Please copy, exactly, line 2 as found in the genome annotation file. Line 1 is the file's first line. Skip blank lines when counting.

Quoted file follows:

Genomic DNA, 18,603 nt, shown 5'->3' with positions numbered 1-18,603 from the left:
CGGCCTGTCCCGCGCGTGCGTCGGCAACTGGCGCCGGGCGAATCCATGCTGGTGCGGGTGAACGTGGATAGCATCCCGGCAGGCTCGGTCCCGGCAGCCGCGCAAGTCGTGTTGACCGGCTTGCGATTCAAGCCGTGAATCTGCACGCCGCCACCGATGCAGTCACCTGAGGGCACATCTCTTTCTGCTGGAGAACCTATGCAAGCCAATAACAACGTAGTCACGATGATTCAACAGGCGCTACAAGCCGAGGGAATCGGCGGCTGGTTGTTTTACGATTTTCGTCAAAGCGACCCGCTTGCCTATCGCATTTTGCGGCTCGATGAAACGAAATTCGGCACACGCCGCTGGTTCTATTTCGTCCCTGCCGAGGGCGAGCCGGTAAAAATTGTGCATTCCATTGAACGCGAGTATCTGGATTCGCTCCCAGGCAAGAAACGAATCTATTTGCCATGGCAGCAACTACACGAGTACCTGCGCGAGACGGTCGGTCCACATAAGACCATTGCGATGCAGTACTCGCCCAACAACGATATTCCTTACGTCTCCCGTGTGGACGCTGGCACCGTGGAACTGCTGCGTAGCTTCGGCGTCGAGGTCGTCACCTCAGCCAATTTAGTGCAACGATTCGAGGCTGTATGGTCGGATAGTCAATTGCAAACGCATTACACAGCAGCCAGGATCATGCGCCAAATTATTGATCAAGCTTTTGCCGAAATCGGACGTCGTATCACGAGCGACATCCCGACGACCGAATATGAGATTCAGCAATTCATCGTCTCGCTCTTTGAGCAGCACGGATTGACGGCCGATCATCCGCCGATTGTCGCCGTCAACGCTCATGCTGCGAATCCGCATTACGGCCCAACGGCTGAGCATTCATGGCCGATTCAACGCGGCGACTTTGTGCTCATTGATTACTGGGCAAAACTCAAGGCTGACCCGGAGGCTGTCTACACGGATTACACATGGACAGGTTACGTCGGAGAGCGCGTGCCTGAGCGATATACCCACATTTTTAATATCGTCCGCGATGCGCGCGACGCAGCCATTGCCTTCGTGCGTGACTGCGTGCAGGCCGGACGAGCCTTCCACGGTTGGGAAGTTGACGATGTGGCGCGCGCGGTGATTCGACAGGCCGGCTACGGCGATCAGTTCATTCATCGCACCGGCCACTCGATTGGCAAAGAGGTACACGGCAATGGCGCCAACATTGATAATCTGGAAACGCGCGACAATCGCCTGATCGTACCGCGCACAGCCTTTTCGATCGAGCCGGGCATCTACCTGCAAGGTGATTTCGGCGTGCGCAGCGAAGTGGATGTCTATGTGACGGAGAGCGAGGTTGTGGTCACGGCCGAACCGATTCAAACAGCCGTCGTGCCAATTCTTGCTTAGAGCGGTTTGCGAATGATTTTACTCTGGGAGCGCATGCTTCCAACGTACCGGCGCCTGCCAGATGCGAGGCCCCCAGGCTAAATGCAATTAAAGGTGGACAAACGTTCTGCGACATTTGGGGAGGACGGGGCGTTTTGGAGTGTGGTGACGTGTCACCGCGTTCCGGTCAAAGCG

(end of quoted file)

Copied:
CGGCCTGTCCCGCGCGTGCGTCGGCAACTGGCGCCGGGCGAATCCATGCTGGTGCGGGTGAACGTGGATAGCATCCCGGCAGGCTCGGTCCCGGCAGCCGCGCAAGTCGTGTTGACCGGCTTGCGATTCAAGCCGTGAATCTGCACGCCGCCACCGATGCAGTCACCTGAGGGCACATCTCTTTCTGCTGGAGAACCTATGCAAGCCAATAACAACGTAGTCACGATGATTCAACAGGCGCTACAAGCCGAGGGAATCGGCGGCTGGTTGTTTTACGATTTTCGTCAAAGCGACCCGCTTGCCTATCGCATTTTGCGGCTCGATGAAACGAAATTCGGCACACGCCGCTGGTTCTATTTCGTCCCTGCCGAGGGCGAGCCGGTAAAAATTGTGCATTCCATTGAACGCGAGTATCTGGATTCGCTCCCAGGCAAGAAACGAATCTATTTGCCATGGCAGCAACTACACGAGTACCTGCGCGAGACGGTCGGTCCACATAAGACCATTGCGATGCAGTACTCGCCCAACAACGATATTCCTTACGTCTCCCGTGTGGACGCTGGCACCGTGGAACTGCTGCGTAGCTTCGGCGTCGAGGTCGTCACCTCAGCCAATTTAGTGCAACGATTCGAGGCTGTATGGTCGGATAGTCAATTGCAAACGCATTACACAGCAGCCAGGATCATGCGCCAAATTATTGATCAAGCTTTTGCCGAAATCGGACGTCGTATCACGAGCGACATCCCGACGACCGAATATGAGATTCAGCAATTCATCGTCTCGCTCTTTGAGCAGCACGGATTGACGGCCGATCATCCGCCGATTGTCGCCGTCAACGCTCATGCTGCGAATCCGCATTACGGCCCAACGGCTGAGCATTCATGGCCGATTCAACGCGGCGACTTTGTGCTCATTGATTACTGGGCAAAACTCAAGGCTGACCCGGAGGCTGTCTACACGGATTACACATGGACAGGTTACGTCGGAGAGCGCGTGCCTGAGCGATATACCCACATTTTTAATATCGTCCGCGATGCGCGCGACGCAGCCATTGCCTTCGTGCGTGACTGCGTGCAGGCCGGACGAGCCTTCCACGGTTGGGAAGTTGACGATGTGGCGCGCGCGGTGATTCGACAGGCCGGCTACGGCGATCAGTTCATTCATCGCACCGGCCACTCGATTGGCAAAGAGGTACACGGCAATGGCGCCAACATTGATAATCTGGAAACGCGCGACAATCGCCTGATCGTACCGCGCACAGCCTTTTCGATCGAGCCGGGCATCTACCTGCAAGGTGATTTCGGCGTGCGCAGCGAAGTGGATGTCTATGTGACGGAGAGCGAGGTTGTGGTCACGGCCGAACCGATTCAAACAGCCGTCGTGCCAATTCTTGCTTAGAGCGGTTTGCGAATGATTTTACTCTGGGAGCGCATGCTTCCAACGTACCGGCGCCTGCCAGATGCGAGGCCCCCAGGCTAAATGCAATTAAAGGTGGACAAACGTTCTGCGACATTTGGGGAGGACGGGGCGTTTTGGAGTGTGGTGACGTGTCACCGCGTTCCGGTCAAAGCG